Washington Paycheck Calculator
Calculate your take-home pay after federal & Washington taxes
Updated for 2023 tax year on Mar 15, 2023
Paycheck calculators by state
Paycheck calculator for Washington
Overview of Washington
Washington has a population of over 7 million (2019) and is one of the wealthiest and most socially liberal states in the country. Besides being the only state named after a president, it is also the birthplace of Starbucks. The median household income is $70,979 (2017).
- no state-level income tax
- subject to Paid Family and Medical Leave (PFML)
- no standard deductions and exemptions
Understanding your Washington paycheck
A thorough understanding of your Washington paycheck is crucial for effectively managing your finances, whether you’re a newcomer to the workforce or a seasoned professional. In this article, we’ll explore the unique aspects of Washington’s paychecks. We’ll also discuss pre-tax and post-tax deductions and other vital components that make up your paycheck. Let’s dive into the various elements that impact your earnings in Washington.
Your paycheck begins with your gross pay, representing your total earnings before any deductions are taken. Various factors will reduce this amount, ultimately leaving you with your net pay. To help you grasp where your hard-earned money goes, we’ll break down these components.
Washington state has no income tax, resulting in higher take-home pay. There is also no need for a standard deduction.
An essential aspect of your paycheck is the federal income tax withheld, determined by the W-4 you provide to your employer. This crucial form establishes the correct withholding by accounting for your filing status, income, dependents, and any additional income or deductions.
In addition, Washington has a state payroll tax. The state imposes a workers’ compensation tax (Paid Family and Medical Leave). Contributing to this premium depends on the number of company employees. If the employer has fewer than 50 workers, the employees pay the full amount.
Your paycheck will also account for payroll taxes (FICA). These taxes help fund essential social programs for current and future generations. Both employees and employers share the responsibility of contributing to these programs.
Various deductions can appear on your paycheck. Contributions to retirement plans will decrease your taxable income. These are also known as pre-tax deduction(s).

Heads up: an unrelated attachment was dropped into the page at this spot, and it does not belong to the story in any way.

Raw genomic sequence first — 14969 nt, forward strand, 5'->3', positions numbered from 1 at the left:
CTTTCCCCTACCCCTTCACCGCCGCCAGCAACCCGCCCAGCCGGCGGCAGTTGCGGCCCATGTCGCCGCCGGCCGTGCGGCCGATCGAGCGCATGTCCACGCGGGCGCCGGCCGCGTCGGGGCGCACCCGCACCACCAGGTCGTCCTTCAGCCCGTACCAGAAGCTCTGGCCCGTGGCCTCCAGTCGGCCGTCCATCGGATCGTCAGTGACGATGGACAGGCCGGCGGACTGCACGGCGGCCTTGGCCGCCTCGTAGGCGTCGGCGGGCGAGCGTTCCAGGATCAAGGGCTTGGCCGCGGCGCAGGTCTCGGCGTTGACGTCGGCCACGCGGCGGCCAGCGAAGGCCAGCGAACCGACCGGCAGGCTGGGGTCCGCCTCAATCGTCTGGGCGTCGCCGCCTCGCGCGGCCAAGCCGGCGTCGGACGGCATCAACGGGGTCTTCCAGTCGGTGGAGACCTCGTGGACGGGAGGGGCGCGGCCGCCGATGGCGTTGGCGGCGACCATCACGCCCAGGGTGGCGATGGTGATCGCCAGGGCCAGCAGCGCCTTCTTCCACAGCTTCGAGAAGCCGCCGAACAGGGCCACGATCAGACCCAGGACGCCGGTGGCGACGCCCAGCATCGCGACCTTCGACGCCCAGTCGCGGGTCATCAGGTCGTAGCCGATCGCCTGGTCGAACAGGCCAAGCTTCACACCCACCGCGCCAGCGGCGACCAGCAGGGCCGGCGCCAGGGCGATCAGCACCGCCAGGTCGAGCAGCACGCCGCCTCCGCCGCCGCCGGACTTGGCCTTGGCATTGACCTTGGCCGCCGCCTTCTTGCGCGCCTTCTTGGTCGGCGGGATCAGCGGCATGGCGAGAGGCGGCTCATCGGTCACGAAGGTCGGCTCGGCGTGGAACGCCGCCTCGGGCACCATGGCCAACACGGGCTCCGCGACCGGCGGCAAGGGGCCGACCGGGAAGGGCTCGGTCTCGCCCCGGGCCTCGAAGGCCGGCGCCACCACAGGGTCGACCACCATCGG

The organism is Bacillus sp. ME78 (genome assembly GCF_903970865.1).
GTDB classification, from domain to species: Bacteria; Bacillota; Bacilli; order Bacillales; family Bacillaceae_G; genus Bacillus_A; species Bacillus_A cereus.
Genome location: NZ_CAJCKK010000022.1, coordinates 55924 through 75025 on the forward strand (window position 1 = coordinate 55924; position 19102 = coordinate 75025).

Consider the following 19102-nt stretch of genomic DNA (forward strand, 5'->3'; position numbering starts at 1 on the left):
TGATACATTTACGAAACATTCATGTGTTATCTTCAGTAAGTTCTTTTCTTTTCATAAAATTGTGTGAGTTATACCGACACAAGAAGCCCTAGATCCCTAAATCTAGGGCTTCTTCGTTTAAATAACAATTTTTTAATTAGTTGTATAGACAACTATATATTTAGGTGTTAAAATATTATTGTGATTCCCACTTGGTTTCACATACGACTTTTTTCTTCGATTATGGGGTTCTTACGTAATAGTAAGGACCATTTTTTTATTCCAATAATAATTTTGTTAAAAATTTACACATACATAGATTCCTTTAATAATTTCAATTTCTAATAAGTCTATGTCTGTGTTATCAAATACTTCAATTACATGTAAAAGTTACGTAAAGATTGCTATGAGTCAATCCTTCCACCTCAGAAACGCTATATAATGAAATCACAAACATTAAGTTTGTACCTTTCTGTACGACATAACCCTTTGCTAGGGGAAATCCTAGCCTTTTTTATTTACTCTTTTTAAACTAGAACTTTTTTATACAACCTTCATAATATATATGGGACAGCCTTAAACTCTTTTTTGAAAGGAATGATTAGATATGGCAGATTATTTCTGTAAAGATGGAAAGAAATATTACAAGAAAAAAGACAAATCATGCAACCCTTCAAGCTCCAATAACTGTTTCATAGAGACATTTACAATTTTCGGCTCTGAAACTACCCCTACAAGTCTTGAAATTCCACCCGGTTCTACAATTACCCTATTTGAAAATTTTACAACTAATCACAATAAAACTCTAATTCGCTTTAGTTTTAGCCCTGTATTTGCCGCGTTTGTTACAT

On the other hand, post-tax deductions are applied after your taxable income has been calculated. These deductions may include union dues, charitable donations, and wage garnishments. As each person’s circumstances differ, staying informed about the specific deductions that apply to you is crucial.
Once all deductions and taxes have been taken into account, you arrive at your net pay. Regularly reviewing your pay stubs ensures the accuracy of deductions and offers insight into how your financial choices impact your take-home pay.
To optimize your tax situation, consider contributing to tax-advantaged accounts like 401(k) plans and HSAs. These pre-tax contributions can lower your taxable income, potentially reducing your taxes and bolstering your financial future.
Understanding your Washington paycheck and its unique aspects is invaluable for managing your finances. Review your pay stubs regularly, and consider using tax-advantaged accounts to maximize your tax situation.
Calculate your Washington paycheck
Washington tax year starts from July 01 the year before to June 30 the current year. So the tax year 2022 will start from July 01 2021 to June 30 2022.
Calculating your Washington state income tax is similar to the steps we listed on our Federal paycheck calculator:
- calculate your payroll tax liability [Net income × Payroll tax rate = Payroll tax liability]
- minus any tax liability, deductions, withholdings [Net income – (Payroll tax liability + Pre-tax deductions + Post-tax deductions + Withholdings) = Your paycheck]
State payroll tax
|Tax year||Tax name||Percent of taxable wage||Up to taxable wage|
|2022||Paid Family and Medical Leave (PFML)||0.6%||$147,000|
|2021||Paid Family and Medical Leave (PFML)||63.33% of 0.4%||$142,800|
|2020||Paid Family and Medical Leave (PFML)||63% of 0.4%||$137,700|
State income tax brackets
No need to pay any state-level income tax.
State standard deduction
Since there is no income tax, there is no need for standard deductions.
Since there is no income tax, there are no exemptions.
What taxes do Washingtonians pay?
Besides the state-level payroll tax (0.6%), Washington state has no income tax.
How much do you make after taxes in Washington?
The take-home pay for a single filer with an annual income of $71,000 is $57,000.64.
For a married couple with a combined annual wage of $142,000, the take-home pay is $114,001.29.
How much taxes are deducted from a $71,000 paycheck in Washington?
The total taxes deducted for a single filer are $1166.61 monthly or $538.44 bi-weekly.